Alexander Kriss is a psychotherapist and the author of Universal Play. Here, he asks whether we should be concerned about videogames. Are the claims often made in the media correct? What does our relationship with games say about us?
Videogames are increasingly a topic of interest—and concern—for parents, teachers, mental health professionals and others. Recent decades have seen an explosion in the popularity of games. They have moved from a niche hobby to a major way that countless children, adolescents and adults interact with themselves and each other in virtual space. Meanwhile, the discussion around videogames has tended toward the extreme and incendiary. This makes it difficult for anyone trying to better understand games (and the people who play them) to get a clear picture of their benefits and risks.
Claims about videogames
You may have heard claims that videogames cause violence or other antisocial behaviour. These are unfounded. These ideas emerged from problematic scientific studies conducted amidst strong political pressure beginning in the early 2000s. In recent years, many of these claims about games have been challenged and debunked.
The scientific research into videogame use has in the past tended to approach games in a closed-off, suspicious manner. These studies essentially asked, “What are videogames doing to the people who play them?” A more helpful question would be, “Why do people play the games that they play?” This is the question parents might consider bringing to their children, teachers to their students, and doctors to their patients.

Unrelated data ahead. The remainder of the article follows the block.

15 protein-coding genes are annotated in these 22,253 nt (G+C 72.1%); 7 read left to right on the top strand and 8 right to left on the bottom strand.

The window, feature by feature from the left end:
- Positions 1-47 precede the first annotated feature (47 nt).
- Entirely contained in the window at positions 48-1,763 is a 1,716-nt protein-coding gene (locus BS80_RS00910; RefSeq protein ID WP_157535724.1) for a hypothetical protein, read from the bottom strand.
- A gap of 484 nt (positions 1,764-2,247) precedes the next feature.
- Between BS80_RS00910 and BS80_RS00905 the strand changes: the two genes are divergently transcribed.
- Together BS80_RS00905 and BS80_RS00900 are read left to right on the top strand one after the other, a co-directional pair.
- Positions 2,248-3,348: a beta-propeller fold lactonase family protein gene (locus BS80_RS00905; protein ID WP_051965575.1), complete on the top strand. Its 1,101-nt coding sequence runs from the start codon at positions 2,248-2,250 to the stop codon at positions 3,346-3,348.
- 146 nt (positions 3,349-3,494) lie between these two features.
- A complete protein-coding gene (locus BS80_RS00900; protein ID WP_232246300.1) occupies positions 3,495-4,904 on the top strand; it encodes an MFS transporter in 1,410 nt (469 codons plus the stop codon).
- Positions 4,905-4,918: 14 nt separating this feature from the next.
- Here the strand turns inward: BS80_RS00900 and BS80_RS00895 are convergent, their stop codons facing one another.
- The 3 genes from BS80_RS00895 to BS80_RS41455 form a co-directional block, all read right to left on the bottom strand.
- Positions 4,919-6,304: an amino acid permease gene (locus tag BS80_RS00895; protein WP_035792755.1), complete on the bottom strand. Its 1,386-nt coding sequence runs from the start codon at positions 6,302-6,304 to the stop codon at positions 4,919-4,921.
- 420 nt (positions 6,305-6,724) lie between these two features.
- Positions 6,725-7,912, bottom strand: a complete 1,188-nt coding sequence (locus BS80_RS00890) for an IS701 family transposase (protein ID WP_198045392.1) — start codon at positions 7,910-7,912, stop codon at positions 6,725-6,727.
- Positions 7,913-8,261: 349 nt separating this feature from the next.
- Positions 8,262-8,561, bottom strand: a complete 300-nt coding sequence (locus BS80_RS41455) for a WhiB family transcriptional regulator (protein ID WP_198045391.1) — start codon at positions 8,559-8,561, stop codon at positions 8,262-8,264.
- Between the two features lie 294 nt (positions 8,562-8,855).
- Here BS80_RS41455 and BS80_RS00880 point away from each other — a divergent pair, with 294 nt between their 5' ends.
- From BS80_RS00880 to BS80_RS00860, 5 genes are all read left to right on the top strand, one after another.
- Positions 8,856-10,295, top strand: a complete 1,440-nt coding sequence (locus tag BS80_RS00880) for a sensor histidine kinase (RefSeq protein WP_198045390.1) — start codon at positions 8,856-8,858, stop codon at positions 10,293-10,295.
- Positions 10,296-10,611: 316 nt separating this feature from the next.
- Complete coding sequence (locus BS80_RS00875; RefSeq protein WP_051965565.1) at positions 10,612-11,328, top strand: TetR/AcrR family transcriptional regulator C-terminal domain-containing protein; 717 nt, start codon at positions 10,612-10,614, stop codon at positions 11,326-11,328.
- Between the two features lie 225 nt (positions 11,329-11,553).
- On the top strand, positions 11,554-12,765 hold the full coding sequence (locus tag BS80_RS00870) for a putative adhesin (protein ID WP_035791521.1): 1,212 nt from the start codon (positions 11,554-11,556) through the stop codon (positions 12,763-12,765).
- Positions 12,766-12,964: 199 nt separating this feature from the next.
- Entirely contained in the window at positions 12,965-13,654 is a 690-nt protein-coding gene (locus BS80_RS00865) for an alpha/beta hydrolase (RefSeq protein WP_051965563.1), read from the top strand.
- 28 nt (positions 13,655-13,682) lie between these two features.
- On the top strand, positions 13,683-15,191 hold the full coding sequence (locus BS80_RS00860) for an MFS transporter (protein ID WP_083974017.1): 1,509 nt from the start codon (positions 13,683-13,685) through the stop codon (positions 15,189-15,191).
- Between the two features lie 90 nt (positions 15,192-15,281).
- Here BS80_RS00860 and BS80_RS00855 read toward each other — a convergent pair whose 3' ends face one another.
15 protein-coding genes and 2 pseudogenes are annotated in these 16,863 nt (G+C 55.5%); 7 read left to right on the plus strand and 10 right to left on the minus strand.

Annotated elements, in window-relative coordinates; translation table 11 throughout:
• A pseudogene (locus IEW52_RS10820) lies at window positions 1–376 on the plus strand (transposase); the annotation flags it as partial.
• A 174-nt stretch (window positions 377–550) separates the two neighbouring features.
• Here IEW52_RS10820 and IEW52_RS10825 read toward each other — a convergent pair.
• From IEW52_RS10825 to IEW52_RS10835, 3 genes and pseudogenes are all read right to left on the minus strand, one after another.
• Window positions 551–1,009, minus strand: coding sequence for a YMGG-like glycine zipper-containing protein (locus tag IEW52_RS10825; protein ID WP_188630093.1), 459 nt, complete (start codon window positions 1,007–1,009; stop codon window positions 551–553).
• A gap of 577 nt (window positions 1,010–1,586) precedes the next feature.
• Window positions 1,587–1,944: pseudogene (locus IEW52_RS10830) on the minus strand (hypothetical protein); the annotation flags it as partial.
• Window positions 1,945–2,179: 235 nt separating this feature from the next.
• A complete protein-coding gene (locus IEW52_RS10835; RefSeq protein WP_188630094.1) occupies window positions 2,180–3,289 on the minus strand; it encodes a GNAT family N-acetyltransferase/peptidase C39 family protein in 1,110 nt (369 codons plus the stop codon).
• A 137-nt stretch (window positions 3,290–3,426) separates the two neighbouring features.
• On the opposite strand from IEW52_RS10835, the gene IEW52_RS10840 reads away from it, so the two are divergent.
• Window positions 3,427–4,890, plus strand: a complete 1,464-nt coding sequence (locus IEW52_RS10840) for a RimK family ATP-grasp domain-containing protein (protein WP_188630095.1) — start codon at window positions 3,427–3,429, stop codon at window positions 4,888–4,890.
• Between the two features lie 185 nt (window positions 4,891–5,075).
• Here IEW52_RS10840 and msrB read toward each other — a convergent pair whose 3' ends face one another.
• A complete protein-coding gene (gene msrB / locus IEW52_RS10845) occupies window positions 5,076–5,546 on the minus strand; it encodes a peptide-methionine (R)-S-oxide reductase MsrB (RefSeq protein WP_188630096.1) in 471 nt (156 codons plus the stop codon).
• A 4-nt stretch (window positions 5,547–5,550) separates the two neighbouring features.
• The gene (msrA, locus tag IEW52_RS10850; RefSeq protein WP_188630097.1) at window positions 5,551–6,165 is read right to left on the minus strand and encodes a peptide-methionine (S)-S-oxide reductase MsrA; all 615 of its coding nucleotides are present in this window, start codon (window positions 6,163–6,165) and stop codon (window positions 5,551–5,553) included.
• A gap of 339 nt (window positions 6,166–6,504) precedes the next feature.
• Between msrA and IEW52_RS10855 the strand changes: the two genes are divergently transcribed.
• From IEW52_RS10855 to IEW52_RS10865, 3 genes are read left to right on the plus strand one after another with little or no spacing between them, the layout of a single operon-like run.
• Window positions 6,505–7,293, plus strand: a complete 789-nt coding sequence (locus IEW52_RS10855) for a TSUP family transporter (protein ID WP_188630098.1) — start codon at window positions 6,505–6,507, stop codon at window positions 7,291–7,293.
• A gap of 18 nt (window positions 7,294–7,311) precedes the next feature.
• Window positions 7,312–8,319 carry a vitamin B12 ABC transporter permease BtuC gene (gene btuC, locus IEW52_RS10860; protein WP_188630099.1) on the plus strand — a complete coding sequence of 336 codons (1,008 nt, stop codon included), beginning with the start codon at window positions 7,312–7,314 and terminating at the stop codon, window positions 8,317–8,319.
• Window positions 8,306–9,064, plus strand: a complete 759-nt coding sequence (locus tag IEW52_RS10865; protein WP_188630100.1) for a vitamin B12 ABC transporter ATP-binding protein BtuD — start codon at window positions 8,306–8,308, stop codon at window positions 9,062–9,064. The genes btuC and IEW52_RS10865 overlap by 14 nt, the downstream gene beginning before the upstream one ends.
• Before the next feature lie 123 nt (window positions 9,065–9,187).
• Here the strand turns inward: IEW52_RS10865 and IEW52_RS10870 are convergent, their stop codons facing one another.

One person might turn to a given game to be challenged in some way. They might seek to push themselves to achieve something that is difficult but not overwhelming. Someone else (or that same person, with a different game) might play as a means to self-soothe. In this way, they might find a sense of safety and calm in methodical exploration and repetitive actions.
One player might respond to the style, look and feel of a game. Another might become engrossed in its story, characters and setting. A third person might simply find the rules and system of the game to be thrilling. Countless others relate to games through some combination of all these factors and more.
Our relationship with gaming
The most straightforward way to understand why people play games is to view the player and game as existing in a kind of relationship. And, like all relationships, some dynamics are healthy while others are not. And there are many shades of grey in between.
There are cases when someone clearly devotes excessive amounts of time to a virtual world to the detriment of other areas of life. But even in those cases, it is important to view their gaming behaviour with curiosity and compassion. Often, that person is exploring some aspect of life in the safety of the game because it feels unsafe or impossible to do so elsewhere.
Don’t fret over how to force that person to stop playing the game that they love. Instead, think about the positive aspects of the person that emerge during play. Perhaps you can think of ways they can bring these into other parts of their daily life?
For instance, a teenager who is struggling to maintain average grades might also consistently achieve top ranks in Fortnite. They may be drawn to the sense of mastery and social acclaim that the game provides. These feelings may be absent for them in school. Dismissing the game as meaningless and taking it away will likely not engender better study habits. On the other hand, you could help that young person to see that their in-game talents reflect a real part of who they are—and might also be channeled toward other pursuits. This could prove a vital pathway into building new confidence and skills in their life outside of the game.